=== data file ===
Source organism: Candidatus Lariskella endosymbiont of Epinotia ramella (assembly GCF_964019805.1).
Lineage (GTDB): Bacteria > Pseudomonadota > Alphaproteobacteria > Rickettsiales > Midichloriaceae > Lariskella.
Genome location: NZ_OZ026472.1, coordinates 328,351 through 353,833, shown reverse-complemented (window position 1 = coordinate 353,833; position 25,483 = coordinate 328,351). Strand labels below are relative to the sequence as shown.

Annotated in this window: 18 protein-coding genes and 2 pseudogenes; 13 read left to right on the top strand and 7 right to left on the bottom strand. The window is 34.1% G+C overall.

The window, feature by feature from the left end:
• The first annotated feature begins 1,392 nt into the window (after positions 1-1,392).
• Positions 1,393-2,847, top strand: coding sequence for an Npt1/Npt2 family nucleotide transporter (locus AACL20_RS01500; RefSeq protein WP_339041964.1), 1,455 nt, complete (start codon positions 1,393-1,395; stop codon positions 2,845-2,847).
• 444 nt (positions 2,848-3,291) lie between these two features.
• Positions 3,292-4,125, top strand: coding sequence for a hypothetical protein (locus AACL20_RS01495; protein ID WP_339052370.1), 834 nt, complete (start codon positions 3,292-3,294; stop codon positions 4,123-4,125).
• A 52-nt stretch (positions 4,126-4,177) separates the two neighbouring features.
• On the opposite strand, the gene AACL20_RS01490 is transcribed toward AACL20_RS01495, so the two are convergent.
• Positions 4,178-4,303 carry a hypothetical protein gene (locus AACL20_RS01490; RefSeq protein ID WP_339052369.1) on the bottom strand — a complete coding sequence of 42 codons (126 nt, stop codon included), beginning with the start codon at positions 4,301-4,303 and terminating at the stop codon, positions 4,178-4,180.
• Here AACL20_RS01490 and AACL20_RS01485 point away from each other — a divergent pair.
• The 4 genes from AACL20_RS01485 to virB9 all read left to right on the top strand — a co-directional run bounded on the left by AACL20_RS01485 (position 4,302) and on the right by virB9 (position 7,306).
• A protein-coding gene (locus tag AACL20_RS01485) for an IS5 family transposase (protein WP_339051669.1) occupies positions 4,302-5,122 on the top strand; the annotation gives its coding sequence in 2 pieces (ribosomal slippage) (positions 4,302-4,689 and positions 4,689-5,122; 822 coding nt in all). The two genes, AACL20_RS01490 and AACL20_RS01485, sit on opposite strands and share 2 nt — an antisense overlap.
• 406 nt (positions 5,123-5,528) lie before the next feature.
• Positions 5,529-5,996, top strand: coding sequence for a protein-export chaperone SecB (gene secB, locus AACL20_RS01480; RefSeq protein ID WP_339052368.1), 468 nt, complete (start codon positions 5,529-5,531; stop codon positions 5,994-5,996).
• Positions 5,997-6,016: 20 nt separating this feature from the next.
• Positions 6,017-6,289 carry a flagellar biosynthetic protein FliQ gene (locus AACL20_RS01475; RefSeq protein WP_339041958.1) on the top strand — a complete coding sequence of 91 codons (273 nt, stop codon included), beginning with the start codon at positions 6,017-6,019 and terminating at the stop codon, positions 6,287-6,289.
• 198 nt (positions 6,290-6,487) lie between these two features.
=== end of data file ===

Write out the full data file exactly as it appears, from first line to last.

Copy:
Source organism: Candidatus Lariskella endosymbiont of Epinotia ramella (assembly GCF_964019805.1).
Lineage (GTDB): Bacteria > Pseudomonadota > Alphaproteobacteria > Rickettsiales > Midichloriaceae > Lariskella.
Genome location: NZ_OZ026472.1, coordinates 328,351 through 353,833, shown reverse-complemented (window position 1 = coordinate 353,833; position 25,483 = coordinate 328,351). Strand labels below are relative to the sequence as shown.

Annotated in this window: 18 protein-coding genes and 2 pseudogenes; 13 read left to right on the top strand and 7 right to left on the bottom strand. The window is 34.1% G+C overall.

The window, feature by feature from the left end:
• The first annotated feature begins 1,392 nt into the window (after positions 1-1,392).
• Positions 1,393-2,847, top strand: coding sequence for an Npt1/Npt2 family nucleotide transporter (locus AACL20_RS01500; RefSeq protein WP_339041964.1), 1,455 nt, complete (start codon positions 1,393-1,395; stop codon positions 2,845-2,847).
• 444 nt (positions 2,848-3,291) lie between these two features.
• Positions 3,292-4,125, top strand: coding sequence for a hypothetical protein (locus AACL20_RS01495; protein ID WP_339052370.1), 834 nt, complete (start codon positions 3,292-3,294; stop codon positions 4,123-4,125).
• A 52-nt stretch (positions 4,126-4,177) separates the two neighbouring features.
• On the opposite strand, the gene AACL20_RS01490 is transcribed toward AACL20_RS01495, so the two are convergent.
• Positions 4,178-4,303 carry a hypothetical protein gene (locus AACL20_RS01490; RefSeq protein ID WP_339052369.1) on the bottom strand — a complete coding sequence of 42 codons (126 nt, stop codon included), beginning with the start codon at positions 4,301-4,303 and terminating at the stop codon, positions 4,178-4,180.
• Here AACL20_RS01490 and AACL20_RS01485 point away from each other — a divergent pair.
• The 4 genes from AACL20_RS01485 to virB9 all read left to right on the top strand — a co-directional run bounded on the left by AACL20_RS01485 (position 4,302) and on the right by virB9 (position 7,306).
• A protein-coding gene (locus tag AACL20_RS01485) for an IS5 family transposase (protein WP_339051669.1) occupies positions 4,302-5,122 on the top strand; the annotation gives its coding sequence in 2 pieces (ribosomal slippage) (positions 4,302-4,689 and positions 4,689-5,122; 822 coding nt in all). The two genes, AACL20_RS01490 and AACL20_RS01485, sit on opposite strands and share 2 nt — an antisense overlap.
• 406 nt (positions 5,123-5,528) lie before the next feature.
• Positions 5,529-5,996, top strand: coding sequence for a protein-export chaperone SecB (gene secB, locus AACL20_RS01480; RefSeq protein ID WP_339052368.1), 468 nt, complete (start codon positions 5,529-5,531; stop codon positions 5,994-5,996).
• Positions 5,997-6,016: 20 nt separating this feature from the next.
• Positions 6,017-6,289 carry a flagellar biosynthetic protein FliQ gene (locus AACL20_RS01475; RefSeq protein WP_339041958.1) on the top strand — a complete coding sequence of 91 codons (273 nt, stop codon included), beginning with the start codon at positions 6,017-6,019 and terminating at the stop codon, positions 6,287-6,289.
• 198 nt (positions 6,290-6,487) lie between these two features.